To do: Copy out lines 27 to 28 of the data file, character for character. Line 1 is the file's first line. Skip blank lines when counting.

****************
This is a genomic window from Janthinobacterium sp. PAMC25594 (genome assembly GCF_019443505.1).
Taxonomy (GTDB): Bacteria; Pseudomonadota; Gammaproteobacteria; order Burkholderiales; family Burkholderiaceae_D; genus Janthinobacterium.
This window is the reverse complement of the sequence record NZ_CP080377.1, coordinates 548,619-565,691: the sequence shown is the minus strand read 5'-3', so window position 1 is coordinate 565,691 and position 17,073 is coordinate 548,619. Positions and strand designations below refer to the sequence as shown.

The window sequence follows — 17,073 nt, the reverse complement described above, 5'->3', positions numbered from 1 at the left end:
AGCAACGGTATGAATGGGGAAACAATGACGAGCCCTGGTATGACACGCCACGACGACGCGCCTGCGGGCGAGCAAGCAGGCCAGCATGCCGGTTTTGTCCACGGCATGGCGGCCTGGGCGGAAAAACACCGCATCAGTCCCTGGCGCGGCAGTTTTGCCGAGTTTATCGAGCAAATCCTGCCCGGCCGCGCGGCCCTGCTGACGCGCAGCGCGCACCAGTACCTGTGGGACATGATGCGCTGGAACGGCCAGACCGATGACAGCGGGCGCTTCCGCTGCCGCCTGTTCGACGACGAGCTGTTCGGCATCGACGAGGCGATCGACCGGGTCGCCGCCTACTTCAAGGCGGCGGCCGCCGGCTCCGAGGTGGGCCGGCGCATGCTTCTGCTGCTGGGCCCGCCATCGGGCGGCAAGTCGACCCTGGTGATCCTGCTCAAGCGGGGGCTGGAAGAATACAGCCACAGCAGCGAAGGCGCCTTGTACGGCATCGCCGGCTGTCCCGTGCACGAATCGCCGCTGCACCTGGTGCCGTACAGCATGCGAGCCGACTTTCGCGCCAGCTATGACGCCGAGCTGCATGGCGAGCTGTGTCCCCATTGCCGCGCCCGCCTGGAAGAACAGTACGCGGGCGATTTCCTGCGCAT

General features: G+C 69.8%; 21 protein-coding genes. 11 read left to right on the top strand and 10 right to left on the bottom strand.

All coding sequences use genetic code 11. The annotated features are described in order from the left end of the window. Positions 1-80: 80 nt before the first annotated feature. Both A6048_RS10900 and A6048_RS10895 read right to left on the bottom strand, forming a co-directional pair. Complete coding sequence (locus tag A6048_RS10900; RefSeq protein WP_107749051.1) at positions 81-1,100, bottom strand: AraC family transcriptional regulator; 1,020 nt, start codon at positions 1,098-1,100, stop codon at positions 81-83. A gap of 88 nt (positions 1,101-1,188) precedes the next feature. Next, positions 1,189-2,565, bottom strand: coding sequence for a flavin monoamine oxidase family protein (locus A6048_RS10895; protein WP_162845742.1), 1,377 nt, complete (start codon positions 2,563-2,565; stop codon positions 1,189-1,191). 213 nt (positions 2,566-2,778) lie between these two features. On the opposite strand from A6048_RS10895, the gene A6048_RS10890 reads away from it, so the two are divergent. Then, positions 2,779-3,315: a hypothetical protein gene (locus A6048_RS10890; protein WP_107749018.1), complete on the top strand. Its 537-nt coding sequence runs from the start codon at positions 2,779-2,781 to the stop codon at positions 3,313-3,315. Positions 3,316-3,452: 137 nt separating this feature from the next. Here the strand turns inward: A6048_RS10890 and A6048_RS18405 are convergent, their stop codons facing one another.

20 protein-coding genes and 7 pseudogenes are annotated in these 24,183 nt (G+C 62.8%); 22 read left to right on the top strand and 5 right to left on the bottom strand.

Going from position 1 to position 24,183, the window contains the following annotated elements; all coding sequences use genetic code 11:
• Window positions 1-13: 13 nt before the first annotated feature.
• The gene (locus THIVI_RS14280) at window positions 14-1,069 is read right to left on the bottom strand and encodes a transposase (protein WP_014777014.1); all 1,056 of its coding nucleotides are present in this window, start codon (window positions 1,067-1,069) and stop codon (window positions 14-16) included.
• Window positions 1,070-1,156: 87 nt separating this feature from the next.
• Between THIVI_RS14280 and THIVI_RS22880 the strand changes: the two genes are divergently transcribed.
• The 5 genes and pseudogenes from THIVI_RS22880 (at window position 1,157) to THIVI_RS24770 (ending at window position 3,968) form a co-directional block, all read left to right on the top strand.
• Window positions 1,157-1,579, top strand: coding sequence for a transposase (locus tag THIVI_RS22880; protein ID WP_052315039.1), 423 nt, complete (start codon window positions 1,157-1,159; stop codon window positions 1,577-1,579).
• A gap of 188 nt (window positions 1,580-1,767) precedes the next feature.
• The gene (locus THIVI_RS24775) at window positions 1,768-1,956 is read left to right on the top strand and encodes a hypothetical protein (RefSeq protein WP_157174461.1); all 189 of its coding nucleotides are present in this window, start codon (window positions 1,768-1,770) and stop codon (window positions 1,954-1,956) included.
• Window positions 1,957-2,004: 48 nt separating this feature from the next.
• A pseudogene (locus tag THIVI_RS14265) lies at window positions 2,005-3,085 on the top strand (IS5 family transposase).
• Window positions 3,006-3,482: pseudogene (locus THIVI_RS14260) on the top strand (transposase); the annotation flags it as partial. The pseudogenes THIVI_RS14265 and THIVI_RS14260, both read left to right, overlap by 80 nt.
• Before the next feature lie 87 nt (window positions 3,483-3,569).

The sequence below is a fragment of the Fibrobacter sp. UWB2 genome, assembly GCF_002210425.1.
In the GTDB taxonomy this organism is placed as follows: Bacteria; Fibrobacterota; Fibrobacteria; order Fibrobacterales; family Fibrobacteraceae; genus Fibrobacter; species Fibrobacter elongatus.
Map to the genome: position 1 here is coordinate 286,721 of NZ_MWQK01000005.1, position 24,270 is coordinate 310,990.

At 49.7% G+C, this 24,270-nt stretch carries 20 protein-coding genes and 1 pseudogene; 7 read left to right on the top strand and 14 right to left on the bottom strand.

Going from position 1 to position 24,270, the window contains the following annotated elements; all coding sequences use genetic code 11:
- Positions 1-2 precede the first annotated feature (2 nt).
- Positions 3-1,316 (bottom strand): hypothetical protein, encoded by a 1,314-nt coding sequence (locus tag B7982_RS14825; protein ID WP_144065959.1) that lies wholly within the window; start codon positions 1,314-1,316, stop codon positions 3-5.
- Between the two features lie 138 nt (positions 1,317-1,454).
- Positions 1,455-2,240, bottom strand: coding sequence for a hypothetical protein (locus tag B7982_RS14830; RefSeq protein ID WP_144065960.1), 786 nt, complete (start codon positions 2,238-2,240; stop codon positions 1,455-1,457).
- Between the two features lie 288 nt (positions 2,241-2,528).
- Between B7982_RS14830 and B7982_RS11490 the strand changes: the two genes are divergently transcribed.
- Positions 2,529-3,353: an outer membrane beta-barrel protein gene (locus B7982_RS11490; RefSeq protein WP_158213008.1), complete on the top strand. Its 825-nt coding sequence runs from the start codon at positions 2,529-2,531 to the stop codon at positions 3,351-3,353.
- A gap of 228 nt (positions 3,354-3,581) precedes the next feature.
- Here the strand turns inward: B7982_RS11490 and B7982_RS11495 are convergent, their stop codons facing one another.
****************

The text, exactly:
- Positions 1-2 precede the first annotated feature (2 nt).
- Positions 3-1,316 (bottom strand): hypothetical protein, encoded by a 1,314-nt coding sequence (locus tag B7982_RS14825; protein ID WP_144065959.1) that lies wholly within the window; start codon positions 1,314-1,316, stop codon positions 3-5.